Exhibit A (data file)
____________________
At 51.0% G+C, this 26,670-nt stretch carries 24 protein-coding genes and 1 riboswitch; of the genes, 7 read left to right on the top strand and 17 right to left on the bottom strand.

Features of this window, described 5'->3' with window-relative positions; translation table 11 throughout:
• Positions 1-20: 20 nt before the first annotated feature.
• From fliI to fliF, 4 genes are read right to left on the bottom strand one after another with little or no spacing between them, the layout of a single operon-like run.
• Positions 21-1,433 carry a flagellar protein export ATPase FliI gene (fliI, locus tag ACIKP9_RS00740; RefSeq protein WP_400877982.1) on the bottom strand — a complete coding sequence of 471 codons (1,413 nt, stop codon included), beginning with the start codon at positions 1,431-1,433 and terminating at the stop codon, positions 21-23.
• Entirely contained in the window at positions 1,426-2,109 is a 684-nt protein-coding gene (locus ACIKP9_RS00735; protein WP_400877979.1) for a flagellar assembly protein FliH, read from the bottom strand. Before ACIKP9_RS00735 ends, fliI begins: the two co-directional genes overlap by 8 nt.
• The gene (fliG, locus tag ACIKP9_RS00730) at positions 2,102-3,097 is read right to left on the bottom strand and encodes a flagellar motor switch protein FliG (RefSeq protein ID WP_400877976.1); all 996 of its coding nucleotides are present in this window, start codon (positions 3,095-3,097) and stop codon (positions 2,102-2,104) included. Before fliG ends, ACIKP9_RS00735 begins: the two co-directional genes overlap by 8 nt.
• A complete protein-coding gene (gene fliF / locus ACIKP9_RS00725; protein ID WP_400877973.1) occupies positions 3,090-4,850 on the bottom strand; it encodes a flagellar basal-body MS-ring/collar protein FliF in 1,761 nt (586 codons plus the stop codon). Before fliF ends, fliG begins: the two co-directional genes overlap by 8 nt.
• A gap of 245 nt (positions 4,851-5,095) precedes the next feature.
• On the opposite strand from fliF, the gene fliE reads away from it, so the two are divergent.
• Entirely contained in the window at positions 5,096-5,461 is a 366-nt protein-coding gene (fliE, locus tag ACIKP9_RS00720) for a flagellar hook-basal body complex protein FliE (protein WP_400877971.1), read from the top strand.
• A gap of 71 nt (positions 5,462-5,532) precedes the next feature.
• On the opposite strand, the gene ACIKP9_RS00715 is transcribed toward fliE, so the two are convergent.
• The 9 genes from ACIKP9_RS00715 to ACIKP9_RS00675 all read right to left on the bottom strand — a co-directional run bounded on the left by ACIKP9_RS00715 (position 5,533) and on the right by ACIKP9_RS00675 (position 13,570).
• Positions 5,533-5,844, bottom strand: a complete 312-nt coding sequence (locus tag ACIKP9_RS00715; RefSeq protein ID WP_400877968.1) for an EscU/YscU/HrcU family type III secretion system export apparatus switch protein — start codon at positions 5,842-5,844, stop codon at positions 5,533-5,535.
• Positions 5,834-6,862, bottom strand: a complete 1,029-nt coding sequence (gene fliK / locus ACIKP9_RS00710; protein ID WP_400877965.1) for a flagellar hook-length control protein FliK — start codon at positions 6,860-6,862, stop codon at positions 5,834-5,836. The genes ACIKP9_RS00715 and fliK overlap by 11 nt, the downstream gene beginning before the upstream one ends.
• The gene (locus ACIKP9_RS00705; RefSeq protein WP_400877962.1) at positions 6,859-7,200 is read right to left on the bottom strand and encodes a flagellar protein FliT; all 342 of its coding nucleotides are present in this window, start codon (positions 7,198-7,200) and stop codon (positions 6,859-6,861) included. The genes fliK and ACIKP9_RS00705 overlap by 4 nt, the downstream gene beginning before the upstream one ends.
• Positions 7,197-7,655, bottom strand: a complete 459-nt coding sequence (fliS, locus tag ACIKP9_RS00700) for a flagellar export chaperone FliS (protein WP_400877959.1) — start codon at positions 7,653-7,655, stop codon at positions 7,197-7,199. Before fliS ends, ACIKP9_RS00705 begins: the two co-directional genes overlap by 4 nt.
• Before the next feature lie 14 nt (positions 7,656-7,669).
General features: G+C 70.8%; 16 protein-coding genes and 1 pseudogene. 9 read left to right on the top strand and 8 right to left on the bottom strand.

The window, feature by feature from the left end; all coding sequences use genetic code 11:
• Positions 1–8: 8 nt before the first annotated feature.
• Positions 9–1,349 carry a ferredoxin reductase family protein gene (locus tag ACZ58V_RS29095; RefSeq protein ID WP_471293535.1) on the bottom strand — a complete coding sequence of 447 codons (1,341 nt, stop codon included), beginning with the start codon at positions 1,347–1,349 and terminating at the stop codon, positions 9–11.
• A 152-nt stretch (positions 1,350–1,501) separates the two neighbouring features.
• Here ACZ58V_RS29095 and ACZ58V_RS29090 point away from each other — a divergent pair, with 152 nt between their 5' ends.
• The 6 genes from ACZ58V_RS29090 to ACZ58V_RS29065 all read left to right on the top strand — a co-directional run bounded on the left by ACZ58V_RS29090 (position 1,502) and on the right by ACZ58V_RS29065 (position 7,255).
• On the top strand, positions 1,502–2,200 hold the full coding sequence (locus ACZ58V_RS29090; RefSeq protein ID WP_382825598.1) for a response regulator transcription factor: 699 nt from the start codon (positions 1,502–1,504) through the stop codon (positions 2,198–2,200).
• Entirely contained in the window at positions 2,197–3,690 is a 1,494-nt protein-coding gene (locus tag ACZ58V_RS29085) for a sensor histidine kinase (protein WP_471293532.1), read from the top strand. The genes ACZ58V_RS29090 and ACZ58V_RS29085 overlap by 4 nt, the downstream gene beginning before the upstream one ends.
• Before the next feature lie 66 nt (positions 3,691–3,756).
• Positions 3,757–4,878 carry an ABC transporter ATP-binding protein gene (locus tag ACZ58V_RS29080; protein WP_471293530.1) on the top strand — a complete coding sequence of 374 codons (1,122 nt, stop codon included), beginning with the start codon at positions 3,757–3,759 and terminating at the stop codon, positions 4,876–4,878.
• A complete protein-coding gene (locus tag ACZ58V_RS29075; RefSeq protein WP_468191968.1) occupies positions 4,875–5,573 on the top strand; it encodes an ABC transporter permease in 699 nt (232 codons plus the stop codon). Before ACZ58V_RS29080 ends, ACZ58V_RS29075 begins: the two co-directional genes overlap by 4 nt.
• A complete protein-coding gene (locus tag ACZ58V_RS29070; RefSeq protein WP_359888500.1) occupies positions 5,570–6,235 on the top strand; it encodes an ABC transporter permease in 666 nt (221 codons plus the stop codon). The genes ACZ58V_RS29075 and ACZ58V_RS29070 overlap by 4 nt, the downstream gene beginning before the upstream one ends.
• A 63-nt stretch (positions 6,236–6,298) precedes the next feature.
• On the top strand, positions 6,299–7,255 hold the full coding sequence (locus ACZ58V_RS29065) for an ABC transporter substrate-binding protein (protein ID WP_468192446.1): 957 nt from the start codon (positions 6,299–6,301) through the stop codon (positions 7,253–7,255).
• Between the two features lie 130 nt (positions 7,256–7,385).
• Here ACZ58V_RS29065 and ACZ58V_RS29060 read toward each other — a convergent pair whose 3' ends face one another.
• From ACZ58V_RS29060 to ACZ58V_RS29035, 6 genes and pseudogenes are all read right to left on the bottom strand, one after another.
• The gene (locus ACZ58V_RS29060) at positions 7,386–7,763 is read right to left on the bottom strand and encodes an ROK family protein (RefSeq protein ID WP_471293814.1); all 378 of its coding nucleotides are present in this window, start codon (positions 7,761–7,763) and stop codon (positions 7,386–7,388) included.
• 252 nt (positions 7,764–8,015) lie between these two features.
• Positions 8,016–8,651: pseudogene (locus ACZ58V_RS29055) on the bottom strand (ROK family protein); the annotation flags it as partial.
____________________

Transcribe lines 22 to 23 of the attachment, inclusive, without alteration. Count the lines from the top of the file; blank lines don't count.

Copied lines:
• Positions 1–8: 8 nt before the first annotated feature.
• Positions 9–1,349 carry a ferredoxin reductase family protein gene (locus tag ACZ58V_RS29095; RefSeq protein ID WP_471293535.1) on the bottom strand — a complete coding sequence of 447 codons (1,341 nt, stop codon included), beginning with the start codon at positions 1,347–1,349 and terminating at the stop codon, positions 9–11.